The reform program—Arzneimittelmarktneuordnungsgesetz, or AMNOG for short—was approved on November 12, 2010. It marked the end of free pricing of new pharmaceuticals in Germany. Pushed through at very short notice, the legislation was designed principally to cut costs to the drugs bill, for an estimated €2 billion ($2.78 billion) in annual savings. The sick funds and legislators have every reason to be happy, as AMNOG has generated more than €1 billion ($1.4 billion) in savings through compulsory rebates in its first four months. Those savings occurred before negotiations on prices for new drugs had even started.
The AMNOG process and its various decision steps are illustrated in the graphic on page 36. For any new drug launched after Jan. 1 and for subsequent new indications, a pharmaceutical company needs to submit a dossier to the G-BA, which then conducts a benefit assessment. If the G-BA concludes that the drug does not offer an additional benefit, it will be transferred into a reference pricing cluster that includes low price generics or, if no reference group exists, subjected to reimbursement negotiations. In the reimbursement negotiations the price for the drug will not be allowed to exceed the costs of "comparable" drugs, including generic equivalents.
If the G-BA decides that the drug offers an additional benefit, the manufacturer will be allowed to sell the product at a freely set price for one year, commencing from market launch. At the same time, price negotiations for the future Statutory Health Insurance (SHI) reimbursement price will take place. If no agreement on the SHI reimbursement price can be reached, a central arbitration board will decide the price. Every party is allowed to appeal the decision and ask for a formal cost effectiveness analysis. In this case the G-BA would ask IQWiG to perform the analysis, which could take up to three years—a long time to wait.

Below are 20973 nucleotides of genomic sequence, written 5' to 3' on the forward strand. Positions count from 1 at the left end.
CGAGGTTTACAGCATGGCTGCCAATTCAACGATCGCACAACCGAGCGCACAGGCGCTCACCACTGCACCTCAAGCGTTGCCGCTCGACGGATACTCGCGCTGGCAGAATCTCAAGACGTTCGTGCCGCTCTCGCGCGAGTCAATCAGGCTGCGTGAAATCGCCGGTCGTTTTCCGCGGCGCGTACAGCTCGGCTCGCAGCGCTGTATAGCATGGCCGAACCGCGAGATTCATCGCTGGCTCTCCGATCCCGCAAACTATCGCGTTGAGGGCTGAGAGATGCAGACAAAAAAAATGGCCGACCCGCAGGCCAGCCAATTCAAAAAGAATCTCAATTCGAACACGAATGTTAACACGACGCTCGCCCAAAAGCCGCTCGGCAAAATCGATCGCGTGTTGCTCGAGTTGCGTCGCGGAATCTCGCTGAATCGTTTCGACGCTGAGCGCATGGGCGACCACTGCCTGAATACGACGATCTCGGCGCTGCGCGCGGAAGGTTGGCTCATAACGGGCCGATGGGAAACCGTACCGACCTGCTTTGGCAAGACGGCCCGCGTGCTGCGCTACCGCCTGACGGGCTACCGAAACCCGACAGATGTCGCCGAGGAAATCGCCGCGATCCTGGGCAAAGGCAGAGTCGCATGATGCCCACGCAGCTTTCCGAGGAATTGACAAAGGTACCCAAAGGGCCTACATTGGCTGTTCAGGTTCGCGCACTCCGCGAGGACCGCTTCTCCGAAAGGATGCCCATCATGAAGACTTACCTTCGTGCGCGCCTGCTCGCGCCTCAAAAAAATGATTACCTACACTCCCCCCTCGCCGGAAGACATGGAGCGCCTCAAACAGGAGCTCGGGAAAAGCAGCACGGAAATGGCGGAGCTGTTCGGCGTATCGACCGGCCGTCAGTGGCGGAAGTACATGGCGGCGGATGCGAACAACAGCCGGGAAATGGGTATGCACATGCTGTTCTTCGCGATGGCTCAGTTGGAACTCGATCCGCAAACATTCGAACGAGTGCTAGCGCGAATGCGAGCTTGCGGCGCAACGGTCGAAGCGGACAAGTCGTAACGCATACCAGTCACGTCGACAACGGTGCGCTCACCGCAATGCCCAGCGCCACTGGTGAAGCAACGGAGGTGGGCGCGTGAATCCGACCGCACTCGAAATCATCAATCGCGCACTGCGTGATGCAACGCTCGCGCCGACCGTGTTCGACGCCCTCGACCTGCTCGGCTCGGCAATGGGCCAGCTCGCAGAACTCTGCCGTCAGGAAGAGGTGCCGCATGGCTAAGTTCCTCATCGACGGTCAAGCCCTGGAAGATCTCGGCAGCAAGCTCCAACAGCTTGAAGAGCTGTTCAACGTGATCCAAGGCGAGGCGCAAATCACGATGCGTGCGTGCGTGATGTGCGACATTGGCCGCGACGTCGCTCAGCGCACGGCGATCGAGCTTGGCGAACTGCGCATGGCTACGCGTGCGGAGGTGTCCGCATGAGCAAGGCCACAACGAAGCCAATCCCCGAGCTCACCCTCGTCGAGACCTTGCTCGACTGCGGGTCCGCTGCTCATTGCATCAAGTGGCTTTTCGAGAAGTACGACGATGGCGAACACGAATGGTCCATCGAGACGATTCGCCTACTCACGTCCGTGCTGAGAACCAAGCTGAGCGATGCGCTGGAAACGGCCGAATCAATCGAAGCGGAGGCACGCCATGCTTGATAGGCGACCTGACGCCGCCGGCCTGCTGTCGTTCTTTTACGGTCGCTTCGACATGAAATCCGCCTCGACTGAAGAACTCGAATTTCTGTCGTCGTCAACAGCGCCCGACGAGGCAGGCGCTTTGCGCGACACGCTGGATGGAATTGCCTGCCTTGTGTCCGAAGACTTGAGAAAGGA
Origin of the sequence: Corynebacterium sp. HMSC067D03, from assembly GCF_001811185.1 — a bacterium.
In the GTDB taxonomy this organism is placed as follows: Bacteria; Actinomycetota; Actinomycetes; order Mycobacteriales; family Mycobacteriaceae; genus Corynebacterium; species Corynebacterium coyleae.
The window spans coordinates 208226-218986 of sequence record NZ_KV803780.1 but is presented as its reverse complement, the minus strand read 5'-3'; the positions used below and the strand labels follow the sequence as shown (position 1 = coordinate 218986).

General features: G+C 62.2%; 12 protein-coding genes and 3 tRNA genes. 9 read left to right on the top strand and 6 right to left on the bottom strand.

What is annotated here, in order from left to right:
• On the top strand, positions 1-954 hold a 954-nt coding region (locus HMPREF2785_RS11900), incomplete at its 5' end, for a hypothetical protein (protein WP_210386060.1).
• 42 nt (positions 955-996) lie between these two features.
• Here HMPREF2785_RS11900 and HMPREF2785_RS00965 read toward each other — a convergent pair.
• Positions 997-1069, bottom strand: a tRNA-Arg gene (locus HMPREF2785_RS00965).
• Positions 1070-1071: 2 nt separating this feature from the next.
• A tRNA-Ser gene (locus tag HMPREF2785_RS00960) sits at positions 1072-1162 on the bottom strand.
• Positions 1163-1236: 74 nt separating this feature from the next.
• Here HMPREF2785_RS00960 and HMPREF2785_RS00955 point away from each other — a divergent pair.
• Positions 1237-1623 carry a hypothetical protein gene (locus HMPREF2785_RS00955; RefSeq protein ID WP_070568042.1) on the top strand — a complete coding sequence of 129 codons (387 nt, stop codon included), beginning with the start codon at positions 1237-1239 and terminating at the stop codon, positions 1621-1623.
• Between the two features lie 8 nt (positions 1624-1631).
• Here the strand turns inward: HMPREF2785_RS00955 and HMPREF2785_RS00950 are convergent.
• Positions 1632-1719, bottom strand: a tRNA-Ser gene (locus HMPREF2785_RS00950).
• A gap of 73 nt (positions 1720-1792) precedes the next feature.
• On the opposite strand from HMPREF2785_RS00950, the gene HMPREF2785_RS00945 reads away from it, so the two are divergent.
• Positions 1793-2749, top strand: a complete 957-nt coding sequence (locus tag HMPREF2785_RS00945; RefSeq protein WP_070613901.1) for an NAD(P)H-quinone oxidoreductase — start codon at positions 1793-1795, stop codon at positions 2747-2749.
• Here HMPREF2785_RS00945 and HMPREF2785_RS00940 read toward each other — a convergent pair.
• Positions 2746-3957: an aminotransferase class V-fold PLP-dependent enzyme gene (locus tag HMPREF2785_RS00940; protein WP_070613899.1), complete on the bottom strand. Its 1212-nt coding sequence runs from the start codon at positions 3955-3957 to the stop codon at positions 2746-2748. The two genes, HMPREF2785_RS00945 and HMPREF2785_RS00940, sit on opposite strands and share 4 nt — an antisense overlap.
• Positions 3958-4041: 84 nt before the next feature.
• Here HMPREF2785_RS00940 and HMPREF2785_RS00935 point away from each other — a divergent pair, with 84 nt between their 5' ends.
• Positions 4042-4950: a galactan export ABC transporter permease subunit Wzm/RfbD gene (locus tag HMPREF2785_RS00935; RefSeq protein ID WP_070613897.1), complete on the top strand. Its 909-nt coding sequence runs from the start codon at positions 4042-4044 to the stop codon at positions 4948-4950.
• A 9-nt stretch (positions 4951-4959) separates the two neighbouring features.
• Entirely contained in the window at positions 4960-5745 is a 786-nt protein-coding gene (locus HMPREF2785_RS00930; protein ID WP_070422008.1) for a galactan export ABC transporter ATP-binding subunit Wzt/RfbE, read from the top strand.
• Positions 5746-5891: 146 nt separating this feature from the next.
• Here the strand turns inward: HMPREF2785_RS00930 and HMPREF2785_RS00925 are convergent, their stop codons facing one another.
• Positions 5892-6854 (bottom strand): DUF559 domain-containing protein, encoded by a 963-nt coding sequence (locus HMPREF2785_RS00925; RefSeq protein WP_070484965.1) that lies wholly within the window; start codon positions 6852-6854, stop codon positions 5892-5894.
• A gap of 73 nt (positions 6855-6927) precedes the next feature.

AMNOG apparently requires evidence of a new drug's cost-effectiveness to secure a reasonable price at launch. Absent this, a company cannot be confident that the process will yield an acceptable price. However, EMA rules for approval of market authorization are not compatible with real-life performance tests of drugs that must demonstrate real value. Interestingly, France seems to be moving towards implementation of cost-effectiveness reviews at a later stage of a drug's life cycle. This seems much more reasonable, as a company has a chance to prove a drug's value in a naturalistic treatment setting. The biggest problem for industry in this context is that payers insist on setting price first, rather than deciding whether they will fund it, as price has international implications. In any other industry, customers simply do not buy a product they don't like; they don't insist on a lower price.